Homelessness affects people from all walks of life; they can be women and children who are victims of domestic violence, pregnant teens and young mothers, and unemployed men and women. Organizations like Care for the Homeless make it their mission to treat homeless with the respect and care they deserve, and offer mental health and substance abuse counselling, social services and housing. There are more homeless people than places to house them, but opportunities for shelter are increasing.
Homeless people often stay at shelters. Shelters typically provide a warm place to sleep, a hot meal and an opportunity to shower. Some also offer employment or education assistance. Shelters offer varying lengths of stay; some allow individuals to stay overnight only and require them to leave during working daytime hours, while others permit residents to live there for 30 days or more. Shelters may have gender and age restrictions; there are shelters that cater only to men, those only allow women and children, as well as shelters that permit youths to stay.
Transitional housing is another option available for homeless people. According to Transitional-Housing.org, a national database of transitional housing, guests can stay for between two weeks and 24 months. The National Coalition for the Homeless reported that as of 2009, the average length of time American families stayed in transitional housing was 223 days. Some transitional housing, such as RISE Inc. in Spring Lake Park, Minnesota, offers career planning, job training and job placement, as well as support services.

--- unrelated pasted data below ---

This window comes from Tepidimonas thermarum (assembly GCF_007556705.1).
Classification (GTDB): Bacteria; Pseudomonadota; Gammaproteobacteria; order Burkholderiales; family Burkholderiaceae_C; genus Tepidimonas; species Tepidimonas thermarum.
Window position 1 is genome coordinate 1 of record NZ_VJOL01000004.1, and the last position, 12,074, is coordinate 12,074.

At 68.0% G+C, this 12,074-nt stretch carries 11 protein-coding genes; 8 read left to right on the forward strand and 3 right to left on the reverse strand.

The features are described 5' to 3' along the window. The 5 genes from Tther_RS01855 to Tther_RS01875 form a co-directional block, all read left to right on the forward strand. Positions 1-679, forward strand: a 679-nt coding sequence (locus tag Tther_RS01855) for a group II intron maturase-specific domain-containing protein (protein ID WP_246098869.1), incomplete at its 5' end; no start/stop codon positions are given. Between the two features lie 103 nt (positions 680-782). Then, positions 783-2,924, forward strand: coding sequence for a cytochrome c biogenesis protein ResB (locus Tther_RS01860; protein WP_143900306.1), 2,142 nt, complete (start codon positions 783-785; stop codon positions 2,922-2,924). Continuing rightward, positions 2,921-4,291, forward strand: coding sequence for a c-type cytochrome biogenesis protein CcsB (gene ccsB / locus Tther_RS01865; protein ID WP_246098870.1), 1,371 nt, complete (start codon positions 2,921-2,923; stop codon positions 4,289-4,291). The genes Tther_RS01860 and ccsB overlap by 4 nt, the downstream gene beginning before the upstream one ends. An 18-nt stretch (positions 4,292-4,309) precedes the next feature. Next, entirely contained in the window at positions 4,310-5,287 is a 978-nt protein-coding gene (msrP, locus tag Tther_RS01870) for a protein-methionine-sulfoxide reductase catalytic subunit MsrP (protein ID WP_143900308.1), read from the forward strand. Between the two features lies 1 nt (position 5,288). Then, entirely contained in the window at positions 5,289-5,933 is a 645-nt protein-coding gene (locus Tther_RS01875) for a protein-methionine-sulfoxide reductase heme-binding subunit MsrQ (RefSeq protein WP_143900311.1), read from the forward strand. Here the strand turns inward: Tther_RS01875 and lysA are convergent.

Hotels and Hostels
Hostels and hotels offer shelter to homeless and typically require residents pay a fee. For hotels, this fee can be for nightly, weekly or monthly stays; for hostels, it's typically a small fee for meals. According to the National Coalition for the Homeless, 19 per cent of American homeless people are employed. Shelter, a housing and homelessness charity in England, reports that some hostels require a referral from an agency.
Friends and Family
The National Coalition for the Homeless reports that as of 2009, 34 per cent of the homeless population in America stay with friends and family; this could be as a result of domestic violence, loss of or inability to find adequate employment, or illness. According to the site, single people and families in America are often required to bunk up with friends or relatives in crowded, temporary situations. While this qualifies as homelessness, it is more difficult to quantify than those who reside in shelters, transitional housing and hotels.